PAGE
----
Thursday, January 12, 2017

News From Along Route 66, December 2016: Want a Christmas Tree With That Concrete and the Gasconade Bridge

DECEMBER 14--  Ted Dewes Frozen Custard's other business.  For one month during the holiday season, they sell Christmas trees and other greenery.  They have been doing this since 1950 while they are closed for the winter.  Fresh foliage instead of a concrete, you know.

DECEMBER 16--  MoDOT lays out options for the Gasconade River bridge at a public hearing in Lebanon, Missouri.

**  Refurbish the bridge for cars and regular-sized trucks.  Cost $4.4 million.

**  Demolish the old bridge and build a new one.  Cost:  $4.3 million.

More to Come.  --RoadDog

Wednesday, January 11, 2017

Looking Back to 1916: Feeding the Road Guys

From the November 16, 2016, MidWeek "Looking Back."

1916, 100 Years Ago.

"Because Carlton has only a few of the fair sex residing there, the Afton Centre Ladies Aid Society is to serve the dinner next Monday for the road workers will be in Carlton for the day at the Afton Centre church.  Many people do not understand that the Carlton and Afton Centre are five miles apart.

"The women of Afton Centre want to make it clear to te men that there will be no dinner at Carlton, instead it will be in the next town."

Afton Center is an unincorporated town six miles south of DeKalb, Illinois.  At first I thought they were talking about the town of Ashton, Illinois,I was unable to find any reference to a town of Carlton.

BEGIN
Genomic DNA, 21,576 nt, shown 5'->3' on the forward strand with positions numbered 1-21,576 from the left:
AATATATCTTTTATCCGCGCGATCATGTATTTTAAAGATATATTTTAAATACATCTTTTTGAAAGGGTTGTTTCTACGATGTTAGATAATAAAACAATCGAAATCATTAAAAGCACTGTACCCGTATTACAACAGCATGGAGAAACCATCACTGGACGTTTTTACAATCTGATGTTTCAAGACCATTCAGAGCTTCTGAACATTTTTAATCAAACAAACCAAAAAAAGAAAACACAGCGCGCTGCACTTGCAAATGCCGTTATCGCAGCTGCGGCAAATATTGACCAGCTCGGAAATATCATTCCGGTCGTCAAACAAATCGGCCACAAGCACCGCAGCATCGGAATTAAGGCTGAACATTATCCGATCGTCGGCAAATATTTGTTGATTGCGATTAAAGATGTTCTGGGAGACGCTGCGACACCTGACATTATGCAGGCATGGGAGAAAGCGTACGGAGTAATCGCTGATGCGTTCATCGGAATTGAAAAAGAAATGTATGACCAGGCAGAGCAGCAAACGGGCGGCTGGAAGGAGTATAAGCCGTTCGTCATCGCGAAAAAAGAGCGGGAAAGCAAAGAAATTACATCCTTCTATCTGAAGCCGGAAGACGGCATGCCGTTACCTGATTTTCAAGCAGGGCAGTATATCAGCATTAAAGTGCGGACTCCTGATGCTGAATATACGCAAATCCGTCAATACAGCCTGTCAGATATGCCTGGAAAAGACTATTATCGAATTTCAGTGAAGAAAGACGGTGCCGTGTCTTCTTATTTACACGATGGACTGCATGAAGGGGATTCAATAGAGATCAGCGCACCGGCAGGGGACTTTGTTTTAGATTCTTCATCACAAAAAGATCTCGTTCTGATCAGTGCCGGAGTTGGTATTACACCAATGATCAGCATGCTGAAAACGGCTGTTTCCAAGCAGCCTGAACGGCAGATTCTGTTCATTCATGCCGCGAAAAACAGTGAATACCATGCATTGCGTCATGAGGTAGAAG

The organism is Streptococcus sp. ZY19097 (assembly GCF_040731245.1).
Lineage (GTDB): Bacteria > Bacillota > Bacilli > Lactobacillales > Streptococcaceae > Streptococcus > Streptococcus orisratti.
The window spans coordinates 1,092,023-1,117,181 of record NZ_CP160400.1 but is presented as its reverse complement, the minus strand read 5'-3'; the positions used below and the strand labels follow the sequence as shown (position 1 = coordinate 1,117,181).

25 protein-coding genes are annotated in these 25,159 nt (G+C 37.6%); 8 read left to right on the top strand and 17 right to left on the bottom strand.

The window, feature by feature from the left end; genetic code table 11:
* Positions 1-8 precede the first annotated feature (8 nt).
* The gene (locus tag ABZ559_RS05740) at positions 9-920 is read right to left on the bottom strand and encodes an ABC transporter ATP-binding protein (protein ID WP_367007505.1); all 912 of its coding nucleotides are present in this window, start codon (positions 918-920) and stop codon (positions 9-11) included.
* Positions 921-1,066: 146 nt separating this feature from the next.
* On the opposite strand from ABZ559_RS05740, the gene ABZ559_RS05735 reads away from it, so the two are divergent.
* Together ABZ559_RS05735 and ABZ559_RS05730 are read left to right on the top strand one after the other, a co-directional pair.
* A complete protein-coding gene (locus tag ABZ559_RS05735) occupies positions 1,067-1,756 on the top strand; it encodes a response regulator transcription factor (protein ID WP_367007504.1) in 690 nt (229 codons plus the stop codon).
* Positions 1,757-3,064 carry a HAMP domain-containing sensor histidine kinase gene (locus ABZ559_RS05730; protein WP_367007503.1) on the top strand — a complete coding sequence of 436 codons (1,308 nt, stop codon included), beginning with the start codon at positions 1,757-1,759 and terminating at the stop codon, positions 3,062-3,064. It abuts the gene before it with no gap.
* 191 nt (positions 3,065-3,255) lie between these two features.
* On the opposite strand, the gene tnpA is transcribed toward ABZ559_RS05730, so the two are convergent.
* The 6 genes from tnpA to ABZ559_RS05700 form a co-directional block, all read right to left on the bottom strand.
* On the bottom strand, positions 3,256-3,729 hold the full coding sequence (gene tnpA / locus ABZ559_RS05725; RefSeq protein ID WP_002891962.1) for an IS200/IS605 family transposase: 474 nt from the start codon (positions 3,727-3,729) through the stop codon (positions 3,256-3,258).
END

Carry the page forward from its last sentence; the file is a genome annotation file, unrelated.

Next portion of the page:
--RoadDog

Looking Back to 1916: Here Come the Buicks

From the November 9, 2016, MidWeek "Looking Back."

1916, 100 Years Ago.

"Perry W. Fisk, or rather the Fisk Motor Company, announces that in about three weeks' time, a Buick service station and show room will be established in conjunction with its Ford station at North Second Street.

"Roche & Concidine have leased the other end of their large tie-in barn to the Fisk Motor Company and have ordered the place remodeled for the auto rooms.  The new addition will be about 50 by 90 feet, with a driveway on Locust Street."

Lookout, Here Come the Buicks!  --RoadDog

Tuesday, January 10, 2017

Looking Back to 1916: A Trainload of Buicks Draws Attention

From the November 9, 2016, MidWeek (DeKalb County, Illinois) "Looking Back."

1916, 100 Years Ago.